This past Sunday was, of course, Catechetical Sunday, and as always in our parish, the first day of class for our K-8 Religious Education students. Our first day of the year format allows only about 20 minutes of classroom time, so I prefer to forgo the traditional icebreakers (ours is a fairly stable community and most of the kids already know each other by the time they reach grade four) and instead use the time to introduce the group to the class altar.

It may sound pretentious to refer to what I’m about to describe as an “altar”, but I use the term quite deliberately. What may be an ordinary student’s desk has been dedicated to a sacramental purpose for the next 60 minutes or so, and for that time ceases to be just a desk. If you’ve ever heard the story of Dorothy Day and the coffee cup, you know what I mean by this.

Our class altar is made from any available table in the room, or a student’s desk in a pinch. It contains, at a minimum, the following:

  • A covering in the liturgical color of the day. (The plastic table covers sold at “dollar” stores work well enough.)
  • A crucifix.
  • A vial of holy water and a small stoup.
  • A candle.

On the first day I also added:

  • A bible.
  • A sacramentary. We have an old one that was donated to us after the release of the 2011 Missal. Although no longer suitable for liturgical use, it’s nice to have around because the students are often curious about the “Big Red Book” that the priest uses.
  • A Rosary.
  • A can of beans, recalling the Corporal Works of Mercy.
  • A copy of the Apostles’ Creed.
  • An icon of Saint Luke.

The students were asked to name each of these items. As they did, I had the opportunity to tell them what we would be studying this year.

Next week, I’ll describe how we use the class altar for opening prayer.

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To It and At It

There has been a too-long hiatus in posting. Nothing unusual in that: many blogs go unattended after a month when their creators get bored with them. But in my case a lot has happened in the interim with two children graduating high school, job changes, stray kittens showing up on the stoop and whatnot. In a few days we start Religious Education and my aide and I will be working with a fresh crop of fourth- and fifth-graders. I’ve decided it’s time to get at it and to it. I hope to keep you posted on how it goes.

In the meantime, an explanation the banner image. From left to right: St. Peter’s Square in the Vatican; Mount Vernon and the Washington Monument in Baltimore; Cathedral of Mary Our Queen in Baltimore; and dessert.


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Sundæ Sermon Notes: 25th Sunday (OT)

Today most of the sermon was on Amos. Father picked up on something that previously escaped me: the dishonest merchants were in a hurry for a religious feast time (“when will the new moon be over?”) and the Sabbath to end so they could get back to work. He pointed out that we might be honest in our business dealings but if even so we cannot put our business before God. He reminded us not to count anything, business, sports, whatever, as more important than our Sunday obligation and our service to those in need.

He also reminded us not be fooled or discouraged by media reports of what the Holy Father says, and urged us to read the America interview for ourselves, and let the Pope speak for himself.

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The always excellent Monsignor Charles Pope is calling for a back to basics catechesis. This is a topic naturally dear to my heart and as usual, he nails it. “It became clear to me in that moment that we could no longer do business as usual when it came to catechesis,” he writes.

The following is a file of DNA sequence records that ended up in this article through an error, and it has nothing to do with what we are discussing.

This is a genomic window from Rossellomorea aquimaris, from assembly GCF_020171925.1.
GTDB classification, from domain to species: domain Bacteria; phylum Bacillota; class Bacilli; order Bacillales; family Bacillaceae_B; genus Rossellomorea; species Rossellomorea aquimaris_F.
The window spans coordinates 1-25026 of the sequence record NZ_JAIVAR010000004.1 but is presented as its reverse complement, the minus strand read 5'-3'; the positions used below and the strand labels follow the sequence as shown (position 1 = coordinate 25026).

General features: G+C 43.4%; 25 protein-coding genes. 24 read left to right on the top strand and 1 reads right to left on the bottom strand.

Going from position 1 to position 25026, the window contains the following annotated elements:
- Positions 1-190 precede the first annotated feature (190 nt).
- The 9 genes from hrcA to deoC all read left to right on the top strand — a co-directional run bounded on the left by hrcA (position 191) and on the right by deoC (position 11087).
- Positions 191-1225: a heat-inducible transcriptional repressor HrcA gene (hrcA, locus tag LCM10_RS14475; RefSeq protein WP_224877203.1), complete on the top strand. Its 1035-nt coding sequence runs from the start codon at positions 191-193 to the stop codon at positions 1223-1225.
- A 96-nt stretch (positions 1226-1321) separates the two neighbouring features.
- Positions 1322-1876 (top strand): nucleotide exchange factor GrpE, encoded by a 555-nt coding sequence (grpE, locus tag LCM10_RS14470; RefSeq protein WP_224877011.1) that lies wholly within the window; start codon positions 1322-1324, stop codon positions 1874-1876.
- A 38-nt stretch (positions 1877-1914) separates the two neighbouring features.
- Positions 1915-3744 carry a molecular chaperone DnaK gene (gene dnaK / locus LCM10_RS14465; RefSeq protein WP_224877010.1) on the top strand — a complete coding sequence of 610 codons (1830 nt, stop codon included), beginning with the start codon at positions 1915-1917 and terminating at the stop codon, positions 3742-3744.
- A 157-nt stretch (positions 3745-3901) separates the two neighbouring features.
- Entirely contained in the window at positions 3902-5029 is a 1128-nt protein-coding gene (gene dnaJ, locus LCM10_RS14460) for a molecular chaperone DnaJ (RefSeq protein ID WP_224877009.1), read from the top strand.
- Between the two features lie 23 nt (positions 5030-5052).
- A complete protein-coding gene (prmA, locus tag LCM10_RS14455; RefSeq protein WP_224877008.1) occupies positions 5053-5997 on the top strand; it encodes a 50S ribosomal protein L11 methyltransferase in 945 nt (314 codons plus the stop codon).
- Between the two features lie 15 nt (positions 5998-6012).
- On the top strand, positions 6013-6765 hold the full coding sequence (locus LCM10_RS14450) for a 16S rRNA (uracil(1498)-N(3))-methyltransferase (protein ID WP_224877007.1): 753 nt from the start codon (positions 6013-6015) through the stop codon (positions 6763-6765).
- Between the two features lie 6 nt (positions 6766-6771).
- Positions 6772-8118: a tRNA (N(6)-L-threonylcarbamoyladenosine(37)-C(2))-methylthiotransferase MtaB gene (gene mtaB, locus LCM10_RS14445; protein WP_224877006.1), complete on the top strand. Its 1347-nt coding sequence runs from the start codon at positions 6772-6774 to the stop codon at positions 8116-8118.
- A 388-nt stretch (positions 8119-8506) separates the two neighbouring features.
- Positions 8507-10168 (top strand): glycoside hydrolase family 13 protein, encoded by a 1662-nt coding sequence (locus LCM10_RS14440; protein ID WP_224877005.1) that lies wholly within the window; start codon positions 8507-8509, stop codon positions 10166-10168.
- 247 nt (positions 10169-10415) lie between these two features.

[W]e have to go back to basics and tell the “old, old stories” again of mankind lost in sin, living in the dark shadows of death and ensnared in the mystery [of] iniquity. Yes, It was time to re-read the Genesis account of Original Sin and all the old stories.

He goes on to describe the program in his parish, in which all grades are taught from the same Bible text each week, with parents in their own group going over the same material. He describes his own approach, based on the three pillars: Sin, Redemption and Grace, but what strikes me is the weight he assigns to Bible stories:

Bible Stories are both memorable, and teach fundamental truths in ways that reach deeper than merely the intellect. They touch the heart and draw the children into the world and mind of God.

When I first started working in the classroom, my job was to take the Gospel for that particular Sunday. After reading it to the class I opened the floor for discussion, guiding the students to relate Christ’s teaching to their lives.

This year in my parish we are starting a lectionary-based curriculum. Each week takes the Gospel (or occasionally an Epistle or Old Testament reading), which we will explore in detail, tying it into specific Church teachings. Children in the same family will be on the same page, so to speak, so families can pick up the theme together if they wish.

Such an approach carries a risk. This is not a systematic ticking off of the CCC point by point, and some critics have described it as hit-or-miss. I have criticized “content-free” catechesis myself, but that’s not what we’re talking about here. Before the upheavals of the 1970s, a teacher could count on the children growing up in an environment where the Gospel was part of the fabric of daily life, and going through the questions in the catechism book simply added some intellectual rigor to what the child lived in his family and in the parish. Today, we cannot count on any of this, and catechists have to be evangelists as well. The times may well call for some good old fashioned kerygma.

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Sundæ Sermon Notes: 22nd Sunday (OT)

The humble man uses his strengths to serve God while understanding and accepting his limitations. The humble man depends on God and trusts him rather than his own powers.